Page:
The second phase of my journey was portion control. One of the main issues many people face in getting thinner is that they overeat. And I’m not talking about sitting down with a bucket of chicken or a tub of ice cream and polishing it off. I’m talking about eating a little too much at every meal that adds up over time. Before starting this road to fitness for real, I wrote about cutting my morning cereal down to one cup. I started doing this again, and limiting my lunches, and watching out for sizes of dinners, and cutting out extra snacks. I also switched to drinking mainly water except for special occasions and sometimes for meals. And I also trained myself to order smaller when we eat out, or order with the expectation that half the meal is going home in a box for another time. Eating at restaurants is really bad for you when it comes to portion control because they often won’t let you control the portions, you just get the plate of food they serve and it is left to you to stop eating. Of course, having a spot of unemployment and being broke really helps here since eating out is one of the first things to go. Fast food is also a pain here since many places have eliminated their old “small” size and made “medium” the new small, “large” the new medium, and the bucket of soda with a barrel of fries the new large. If you are in the habit of ordering the large or medium combos, you might need to reevaluate and switch to the small, or even start ordering off the kid’s menu.
Following these two phases I was able to reach one of my big goals: 200lbs. Phase three is now in full effect. What is phase three? Realistic expectations.
Look, I didn’t get up to 250lbs overnight, or even in a couple months, not even a year. It took a long time for the weight to creep up on me. With that in mind, I don’t expect to lose it all in a short period of time either. I’ve seen tons of propaganda for diets and exercise plans that claim I can shed thirty, fifty, even a hundred pounds in a matter of weeks or months, but the largest problem with losing weight fast is that you usually lack the discipline to keep the weight off. The “crash” in most crash diets isn’t the sudden loss of weight but the crash of depression when months later you find you’ve gained most or all of it back. With that in mind, my current goal is to lose just one pound a week. That seems very small, and it is, purposefully so. Each pound that goes away I am determined to keep gone.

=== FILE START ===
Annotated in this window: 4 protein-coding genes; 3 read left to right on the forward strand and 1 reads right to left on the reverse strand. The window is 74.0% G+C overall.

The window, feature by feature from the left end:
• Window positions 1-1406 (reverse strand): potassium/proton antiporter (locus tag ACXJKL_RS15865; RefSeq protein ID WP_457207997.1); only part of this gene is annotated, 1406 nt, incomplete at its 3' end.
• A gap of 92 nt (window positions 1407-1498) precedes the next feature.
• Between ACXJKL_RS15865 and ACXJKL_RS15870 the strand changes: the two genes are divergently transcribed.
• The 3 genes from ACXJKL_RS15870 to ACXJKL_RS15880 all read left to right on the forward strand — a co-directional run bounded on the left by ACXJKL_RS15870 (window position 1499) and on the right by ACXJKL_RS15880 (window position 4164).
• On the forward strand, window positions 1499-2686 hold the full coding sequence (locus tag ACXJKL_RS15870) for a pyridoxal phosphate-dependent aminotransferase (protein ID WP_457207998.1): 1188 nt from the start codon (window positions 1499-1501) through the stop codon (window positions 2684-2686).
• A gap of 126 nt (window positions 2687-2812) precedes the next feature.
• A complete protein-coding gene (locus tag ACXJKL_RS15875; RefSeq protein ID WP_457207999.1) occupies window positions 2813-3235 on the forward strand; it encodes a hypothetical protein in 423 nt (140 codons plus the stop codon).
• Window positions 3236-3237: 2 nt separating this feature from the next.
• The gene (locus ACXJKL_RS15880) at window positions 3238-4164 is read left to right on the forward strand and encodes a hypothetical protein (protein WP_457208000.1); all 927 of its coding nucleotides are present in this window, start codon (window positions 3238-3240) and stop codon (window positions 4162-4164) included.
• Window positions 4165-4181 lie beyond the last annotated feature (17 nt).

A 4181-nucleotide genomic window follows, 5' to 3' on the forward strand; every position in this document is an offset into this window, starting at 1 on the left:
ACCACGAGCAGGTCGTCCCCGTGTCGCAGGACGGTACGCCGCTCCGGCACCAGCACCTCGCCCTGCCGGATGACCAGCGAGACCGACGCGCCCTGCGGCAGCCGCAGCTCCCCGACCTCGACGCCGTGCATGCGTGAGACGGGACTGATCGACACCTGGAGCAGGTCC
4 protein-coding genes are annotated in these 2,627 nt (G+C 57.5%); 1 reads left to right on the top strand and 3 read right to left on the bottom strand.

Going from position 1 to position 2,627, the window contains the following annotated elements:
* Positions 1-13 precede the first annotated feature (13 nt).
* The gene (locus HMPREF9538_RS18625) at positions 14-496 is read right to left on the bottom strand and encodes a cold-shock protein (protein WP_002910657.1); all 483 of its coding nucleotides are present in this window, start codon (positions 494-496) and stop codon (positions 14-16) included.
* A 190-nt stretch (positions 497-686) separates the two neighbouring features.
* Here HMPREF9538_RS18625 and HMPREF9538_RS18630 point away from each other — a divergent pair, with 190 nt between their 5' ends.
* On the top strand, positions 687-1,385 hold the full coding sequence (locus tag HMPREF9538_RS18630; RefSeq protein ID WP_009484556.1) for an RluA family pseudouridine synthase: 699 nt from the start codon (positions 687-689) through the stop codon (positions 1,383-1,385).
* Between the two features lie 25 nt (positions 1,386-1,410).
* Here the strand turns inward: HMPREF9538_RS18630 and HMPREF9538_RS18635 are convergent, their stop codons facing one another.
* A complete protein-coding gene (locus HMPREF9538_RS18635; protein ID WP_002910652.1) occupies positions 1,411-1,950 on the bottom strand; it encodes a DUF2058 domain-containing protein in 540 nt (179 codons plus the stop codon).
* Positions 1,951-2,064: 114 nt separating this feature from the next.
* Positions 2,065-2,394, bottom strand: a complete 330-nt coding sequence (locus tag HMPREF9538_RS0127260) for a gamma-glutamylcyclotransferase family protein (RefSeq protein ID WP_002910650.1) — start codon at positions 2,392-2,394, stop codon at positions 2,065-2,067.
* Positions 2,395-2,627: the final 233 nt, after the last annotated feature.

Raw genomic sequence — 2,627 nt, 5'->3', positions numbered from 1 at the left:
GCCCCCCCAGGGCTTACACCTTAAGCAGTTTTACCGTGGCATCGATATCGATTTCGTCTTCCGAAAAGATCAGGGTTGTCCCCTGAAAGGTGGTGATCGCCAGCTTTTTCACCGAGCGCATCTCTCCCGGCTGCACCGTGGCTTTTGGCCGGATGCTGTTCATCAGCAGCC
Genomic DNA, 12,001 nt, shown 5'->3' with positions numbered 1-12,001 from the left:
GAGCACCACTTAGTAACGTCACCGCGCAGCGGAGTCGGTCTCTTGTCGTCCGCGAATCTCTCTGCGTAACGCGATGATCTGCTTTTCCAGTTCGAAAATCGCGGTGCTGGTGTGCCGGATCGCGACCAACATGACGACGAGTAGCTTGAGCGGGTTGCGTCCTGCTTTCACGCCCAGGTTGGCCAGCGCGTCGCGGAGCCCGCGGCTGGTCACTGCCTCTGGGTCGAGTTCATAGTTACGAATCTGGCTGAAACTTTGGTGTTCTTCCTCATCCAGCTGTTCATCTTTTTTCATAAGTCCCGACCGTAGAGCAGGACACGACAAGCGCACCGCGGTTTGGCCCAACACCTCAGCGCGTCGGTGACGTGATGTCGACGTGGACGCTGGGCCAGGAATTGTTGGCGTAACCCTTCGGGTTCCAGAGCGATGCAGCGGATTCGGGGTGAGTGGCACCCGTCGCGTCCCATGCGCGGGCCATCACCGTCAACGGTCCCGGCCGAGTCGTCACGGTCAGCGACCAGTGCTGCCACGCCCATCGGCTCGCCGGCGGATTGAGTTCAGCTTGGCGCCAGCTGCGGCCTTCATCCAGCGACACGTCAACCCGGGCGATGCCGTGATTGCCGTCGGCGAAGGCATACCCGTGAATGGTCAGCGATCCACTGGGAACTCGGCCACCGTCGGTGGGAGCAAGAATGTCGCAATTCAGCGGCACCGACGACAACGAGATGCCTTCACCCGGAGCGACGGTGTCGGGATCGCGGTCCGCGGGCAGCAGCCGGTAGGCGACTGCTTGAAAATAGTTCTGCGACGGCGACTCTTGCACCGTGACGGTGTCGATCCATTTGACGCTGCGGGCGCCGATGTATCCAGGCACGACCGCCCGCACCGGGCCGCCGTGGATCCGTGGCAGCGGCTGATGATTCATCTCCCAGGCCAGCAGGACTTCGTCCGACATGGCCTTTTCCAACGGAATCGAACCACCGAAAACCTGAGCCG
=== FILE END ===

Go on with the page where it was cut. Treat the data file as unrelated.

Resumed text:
I’ve stopped doing my push-ups and sit-ups routine. It served its purpose of getting me in the habit of exercising and now it is time to move on. I was a big fan of the idea of the Wii Fit, but the implementation was lacking. Since I already owned the balance board, buying Wii Fit Plus for under $20 was a no-brainer. Having used it for a month now, I can say that this sequel successfully fixed all the issues I had with the original. The main fix being that I can build a workout, not have to stop between exercises to choose another and also not have to see the scores and rankings which I really don’t care about. The best part being you can simply select an amount of time, select a type of workout (yoga, strength, or a mix of both) and hit start. I now do a random selection of yoga three days a week, and a random selection of strength exercises two days a week, each workout for thirty minutes. Of course, I continue to examine what I eat, making small changes as I see places to improve without throwing out all the foods I love just to see an improvement in my waste line.
If I can maintain my goal of one pound a week that is fifty-two pounds in a year. 148lbs is my new goal for October 2010. I’m looking forward to it…
One of the hardest things for me about getting fit is just keeping at it. Over the last year I forced myself into the habit of exercising every day, my push-ups and sit-ups plan has worked fairly well, but I know I need to incorporate more exercises in order to work the whole body and not leave things out. Back when I bought a Wii, I was excited about Wii Sports and the coming Wii Fit. Wii Fit turned out to be a disappointment because you couldn’t build a real workout, you had to do everything one exercise at a time and the constant stopping and starting was annoying. That single feature is why I’ve pre-ordered and am eagerly awaiting Wii Fit Plus.
But as much as I like it, I do have to admit the Balance Board is kinda retarded. I suppose that is why I saw Your Shape with its camera and was immediately intrigued.
I am tempted, but really want to see some honest reviews of the product before I buy in. An exercise game without a board or hand held controllers would be awesome if it works.